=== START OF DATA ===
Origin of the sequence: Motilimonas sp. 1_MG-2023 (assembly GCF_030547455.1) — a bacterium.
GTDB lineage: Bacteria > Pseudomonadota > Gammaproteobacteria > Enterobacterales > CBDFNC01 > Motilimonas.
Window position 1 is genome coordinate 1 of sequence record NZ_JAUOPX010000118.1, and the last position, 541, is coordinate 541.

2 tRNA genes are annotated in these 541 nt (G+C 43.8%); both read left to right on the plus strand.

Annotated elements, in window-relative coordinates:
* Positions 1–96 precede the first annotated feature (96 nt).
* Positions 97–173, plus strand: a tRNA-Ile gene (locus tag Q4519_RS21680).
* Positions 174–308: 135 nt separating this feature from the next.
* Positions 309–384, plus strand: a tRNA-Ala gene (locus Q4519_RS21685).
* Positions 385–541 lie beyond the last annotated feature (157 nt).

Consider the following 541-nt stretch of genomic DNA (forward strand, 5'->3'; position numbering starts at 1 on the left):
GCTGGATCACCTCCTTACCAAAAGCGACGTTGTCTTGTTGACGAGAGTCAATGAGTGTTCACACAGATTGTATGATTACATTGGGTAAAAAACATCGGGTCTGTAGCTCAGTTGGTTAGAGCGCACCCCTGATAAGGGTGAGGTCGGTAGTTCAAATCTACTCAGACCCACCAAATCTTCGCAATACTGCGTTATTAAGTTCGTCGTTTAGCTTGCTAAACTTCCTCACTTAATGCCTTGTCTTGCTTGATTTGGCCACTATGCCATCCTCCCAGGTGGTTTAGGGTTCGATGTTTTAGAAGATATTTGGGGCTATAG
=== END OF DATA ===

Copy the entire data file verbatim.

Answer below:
Origin of the sequence: Motilimonas sp. 1_MG-2023 (assembly GCF_030547455.1) — a bacterium.
GTDB lineage: Bacteria > Pseudomonadota > Gammaproteobacteria > Enterobacterales > CBDFNC01 > Motilimonas.
Window position 1 is genome coordinate 1 of sequence record NZ_JAUOPX010000118.1, and the last position, 541, is coordinate 541.

2 tRNA genes are annotated in these 541 nt (G+C 43.8%); both read left to right on the plus strand.

Annotated elements, in window-relative coordinates:
* Positions 1–96 precede the first annotated feature (96 nt).
* Positions 97–173, plus strand: a tRNA-Ile gene (locus tag Q4519_RS21680).
* Positions 174–308: 135 nt separating this feature from the next.
* Positions 309–384, plus strand: a tRNA-Ala gene (locus Q4519_RS21685).
* Positions 385–541 lie beyond the last annotated feature (157 nt).

Consider the following 541-nt stretch of genomic DNA (forward strand, 5'->3'; position numbering starts at 1 on the left):
GCTGGATCACCTCCTTACCAAAAGCGACGTTGTCTTGTTGACGAGAGTCAATGAGTGTTCACACAGATTGTATGATTACATTGGGTAAAAAACATCGGGTCTGTAGCTCAGTTGGTTAGAGCGCACCCCTGATAAGGGTGAGGTCGGTAGTTCAAATCTACTCAGACCCACCAAATCTTCGCAATACTGCGTTATTAAGTTCGTCGTTTAGCTTGCTAAACTTCCTCACTTAATGCCTTGTCTTGCTTGATTTGGCCACTATGCCATCCTCCCAGGTGGTTTAGGGTTCGATGTTTTAGAAGATATTTGGGGCTATAG